Minister of Health Ginette Petitpas Taylor announces intent to severely restrict marketing of opioids

News release

Minister also announces funding for opioid-related projects focusing on peer training, professional education, drug checking and surveillance across Canada

June 19, 2018 - Ottawa, ON - Government of Canada

The opioid crisis continues to devastate Canadians from coast to coast to coast. Today, the Public Health Agency of Canada, on behalf of the federal, provincial and territorial Special Advisory Committee on the Epidemic of Opioid Overdoses, released preliminary data on opioid-related deaths for all of 2017. Sadly, the data show that nearly 4,000 Canadians lost their lives in 2017 as a result of an apparent opioid-related overdose. The Government of Canada continues to work with its partners to ensure a comprehensive response to this crisis.

Today, the Honourable Ginette Petitpas Taylor, Minister of Health, announced a series of measures to address industry's opioid marketing practices. This includes announcing the Government's intention to severely restrict most forms of prescription opioid marketing.

While prescription opioids can help Canadians who need them to manage pain, industry marketing can unduly influence health professionals, leading to over-prescription of opioids and further contributing to Canada's opioid crisis.

With today's posting of a formal Notice of Intent, Health Canada launched consultations to seek views on restricting most forms of marketing and advertising of prescription opioids, with the possibility of carefully tailored exemptions to allow for the continued sharing of helpful educational and scientific information. These consultations will be open until July 18, 2018. Until new regulations are in place, Minister Petitpas Taylor is also calling on opioid manufacturers and distributors to immediately cease marketing activities associated with opioids in Canada, on a voluntary basis.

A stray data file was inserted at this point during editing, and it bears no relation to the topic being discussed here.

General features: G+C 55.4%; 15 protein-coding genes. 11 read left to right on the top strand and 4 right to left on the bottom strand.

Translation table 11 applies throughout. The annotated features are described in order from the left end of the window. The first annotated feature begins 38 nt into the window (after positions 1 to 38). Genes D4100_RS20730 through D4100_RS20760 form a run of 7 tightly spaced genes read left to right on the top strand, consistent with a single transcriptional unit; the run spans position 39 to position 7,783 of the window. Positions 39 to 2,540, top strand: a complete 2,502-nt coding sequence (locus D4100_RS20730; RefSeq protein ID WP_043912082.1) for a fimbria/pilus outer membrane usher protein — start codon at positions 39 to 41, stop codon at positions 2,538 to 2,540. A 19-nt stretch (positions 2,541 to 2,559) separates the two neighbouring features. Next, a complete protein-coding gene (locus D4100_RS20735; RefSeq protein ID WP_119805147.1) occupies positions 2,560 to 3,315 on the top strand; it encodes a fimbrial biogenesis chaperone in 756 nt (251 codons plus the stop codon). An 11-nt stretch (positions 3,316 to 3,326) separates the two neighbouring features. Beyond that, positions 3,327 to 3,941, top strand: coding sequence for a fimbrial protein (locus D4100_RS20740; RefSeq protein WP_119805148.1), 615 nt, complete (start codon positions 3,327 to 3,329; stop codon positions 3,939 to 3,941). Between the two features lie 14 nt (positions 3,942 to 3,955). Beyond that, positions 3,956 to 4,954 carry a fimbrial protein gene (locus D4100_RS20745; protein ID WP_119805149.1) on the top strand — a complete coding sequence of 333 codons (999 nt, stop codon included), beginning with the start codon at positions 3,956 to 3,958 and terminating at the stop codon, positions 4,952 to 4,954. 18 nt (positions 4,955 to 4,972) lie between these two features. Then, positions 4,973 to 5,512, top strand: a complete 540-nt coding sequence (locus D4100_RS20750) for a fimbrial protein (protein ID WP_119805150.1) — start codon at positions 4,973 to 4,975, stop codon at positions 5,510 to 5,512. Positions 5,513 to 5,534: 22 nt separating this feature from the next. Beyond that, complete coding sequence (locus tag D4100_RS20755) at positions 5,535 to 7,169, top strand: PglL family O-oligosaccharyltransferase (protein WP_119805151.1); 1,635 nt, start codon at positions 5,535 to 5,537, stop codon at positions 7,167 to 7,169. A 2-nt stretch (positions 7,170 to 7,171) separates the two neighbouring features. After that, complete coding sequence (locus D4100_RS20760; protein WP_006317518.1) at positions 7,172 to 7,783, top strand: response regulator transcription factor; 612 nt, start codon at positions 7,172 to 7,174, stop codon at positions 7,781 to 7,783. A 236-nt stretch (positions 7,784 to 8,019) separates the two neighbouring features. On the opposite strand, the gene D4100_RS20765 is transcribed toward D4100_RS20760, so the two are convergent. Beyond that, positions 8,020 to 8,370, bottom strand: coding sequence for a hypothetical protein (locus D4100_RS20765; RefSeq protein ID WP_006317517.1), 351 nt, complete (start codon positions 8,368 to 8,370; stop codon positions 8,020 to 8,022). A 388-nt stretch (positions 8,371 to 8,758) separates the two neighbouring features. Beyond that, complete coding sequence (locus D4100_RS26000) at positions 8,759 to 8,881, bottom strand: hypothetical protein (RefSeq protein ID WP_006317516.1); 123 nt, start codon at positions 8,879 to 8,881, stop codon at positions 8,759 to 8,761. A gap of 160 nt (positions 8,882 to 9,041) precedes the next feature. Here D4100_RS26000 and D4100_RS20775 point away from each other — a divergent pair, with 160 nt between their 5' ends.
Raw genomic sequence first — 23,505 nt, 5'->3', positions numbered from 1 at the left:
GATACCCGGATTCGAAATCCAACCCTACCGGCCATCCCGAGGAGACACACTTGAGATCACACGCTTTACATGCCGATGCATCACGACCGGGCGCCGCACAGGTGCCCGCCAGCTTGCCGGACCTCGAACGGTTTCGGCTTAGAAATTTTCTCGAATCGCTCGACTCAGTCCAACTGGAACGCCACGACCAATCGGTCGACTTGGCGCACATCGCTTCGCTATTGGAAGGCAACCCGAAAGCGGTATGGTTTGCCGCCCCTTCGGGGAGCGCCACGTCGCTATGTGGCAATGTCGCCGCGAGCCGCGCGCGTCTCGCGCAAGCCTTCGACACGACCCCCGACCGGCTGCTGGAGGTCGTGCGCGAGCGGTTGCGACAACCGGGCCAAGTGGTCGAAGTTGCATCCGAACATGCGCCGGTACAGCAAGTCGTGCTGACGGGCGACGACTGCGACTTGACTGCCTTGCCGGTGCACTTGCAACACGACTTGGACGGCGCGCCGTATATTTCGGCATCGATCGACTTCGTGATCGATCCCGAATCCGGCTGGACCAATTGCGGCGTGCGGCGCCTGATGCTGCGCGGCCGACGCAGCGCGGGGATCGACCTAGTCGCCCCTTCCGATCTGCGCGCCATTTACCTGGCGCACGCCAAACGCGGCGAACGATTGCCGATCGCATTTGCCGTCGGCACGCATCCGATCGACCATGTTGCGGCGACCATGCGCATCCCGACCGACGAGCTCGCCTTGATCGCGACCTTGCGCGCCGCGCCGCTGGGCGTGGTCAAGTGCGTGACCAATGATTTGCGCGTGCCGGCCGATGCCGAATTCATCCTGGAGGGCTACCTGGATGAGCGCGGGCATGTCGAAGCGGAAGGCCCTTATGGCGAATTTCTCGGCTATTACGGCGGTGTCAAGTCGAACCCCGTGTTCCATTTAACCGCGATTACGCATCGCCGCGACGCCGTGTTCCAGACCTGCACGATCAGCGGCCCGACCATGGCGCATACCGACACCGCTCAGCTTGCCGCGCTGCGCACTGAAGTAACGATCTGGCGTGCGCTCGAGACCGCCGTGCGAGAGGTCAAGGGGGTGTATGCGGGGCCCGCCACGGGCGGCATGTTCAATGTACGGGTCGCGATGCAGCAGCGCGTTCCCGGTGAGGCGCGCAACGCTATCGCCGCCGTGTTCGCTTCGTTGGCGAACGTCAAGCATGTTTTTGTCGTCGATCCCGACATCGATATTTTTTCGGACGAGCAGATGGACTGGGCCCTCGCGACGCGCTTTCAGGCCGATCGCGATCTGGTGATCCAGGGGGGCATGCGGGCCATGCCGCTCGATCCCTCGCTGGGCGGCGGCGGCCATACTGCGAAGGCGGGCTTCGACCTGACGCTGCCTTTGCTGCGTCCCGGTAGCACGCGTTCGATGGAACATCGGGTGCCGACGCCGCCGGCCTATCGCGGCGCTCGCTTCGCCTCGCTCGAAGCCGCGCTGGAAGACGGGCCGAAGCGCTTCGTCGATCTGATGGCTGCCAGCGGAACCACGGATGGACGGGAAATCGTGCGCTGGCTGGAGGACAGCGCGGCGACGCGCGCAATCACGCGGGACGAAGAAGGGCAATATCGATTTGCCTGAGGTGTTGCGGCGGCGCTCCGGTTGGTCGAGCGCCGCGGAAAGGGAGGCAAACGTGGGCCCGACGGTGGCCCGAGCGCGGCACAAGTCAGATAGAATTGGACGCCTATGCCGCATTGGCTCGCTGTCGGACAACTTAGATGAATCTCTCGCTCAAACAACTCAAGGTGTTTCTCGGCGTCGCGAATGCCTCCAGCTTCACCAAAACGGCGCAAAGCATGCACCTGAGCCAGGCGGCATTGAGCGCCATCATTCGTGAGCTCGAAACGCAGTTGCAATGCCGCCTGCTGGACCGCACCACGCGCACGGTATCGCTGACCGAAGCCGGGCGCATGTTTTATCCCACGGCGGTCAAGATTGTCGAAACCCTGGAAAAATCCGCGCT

The Minister also announced the creation of a dedicated marketing compliance and enforcement team within Health Canada backed by $5 million in operational resources over five years. This team will proactively monitor opioid marketing to enforce the existing rules around improper advertising, and to take action where necessary, including recommending criminal charges where appropriate. The Government is also exploring the development of new enforcement tools, including administrative fines that could be levied rapidly in the case of less serious violations.

In addition, Minister Petitpas Taylor announced a total of $8.9 million in federal investments from:

  • Health Canada's Substance Use and Addictions Program for nine opioid related projects; and
  • the Canadian Institutes of Health Research for research projects to evaluate opioid interventions that will be launched by in the coming weeks.


"High rates of opioid prescriptions are a contributing factor to Canada's opioid crisis. As Minister, I am calling on industry to act now and stop their marketing activities associated with these products in Canada. I have asked my Department to assess evidence of the benefits and harms of past and current opioid marketing practices. This evidence will inform our plans to severely restrict most forms of opioid marketing through regulation. These measures, along with new funding announced today, will help us to better protect Canadians and to support those dealing with problematic substance use."

The Honourable Ginette Petitpas Taylor
Minister of Health

"I am deeply concerned by the opioid crisis in Canada. In 2017, we saw an increase of 34% of apparent opioid-related deaths across Canada when compared to 2016.. This is unlike any other public health crisis we have experienced in recent years. It is crucial to deal with both the immediate crisis and the root causes that lead people to problematic substance use, so that solutions will save lives and reverse the trend on this national health crisis."

Dr. Theresa Tam
Chief Public Health Officer of Canada

Quick facts

  • These measures are in addition to Regulations published on May 2, 2018 in Canada Gazette, Part II that allow the Minister of Health to require companies to develop and implement risk management plans. This requirement includes preclearance of opioid-related materials provided to health care professionals to ensure advertising materials comply with the terms of market authorization.

  • The Substance Use and Addictions Program is a federal contributions program that provides financial support to project proponents from the provinces, territories, non-governmental organizations and key stakeholders to strengthen responses to drug and substance use issues in Canada. The projects announced today include surveillance initiatives, education and training for peers and peer workers, and projects to develop best practices for medication-assisted treatments.

  • Through the Canadian Institutes of Health Research, the Government is funding scientists who are working to provide evidence of the best interventions to treat pain, prevent opioid overdoses, treat opioid use disorder and promote harm reduction.

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Thierry BĂ©lair
Office of Ginette Petitpas Taylor
Minister of Health

Media Relations
Health Canada and the Public Health Agency of Canada

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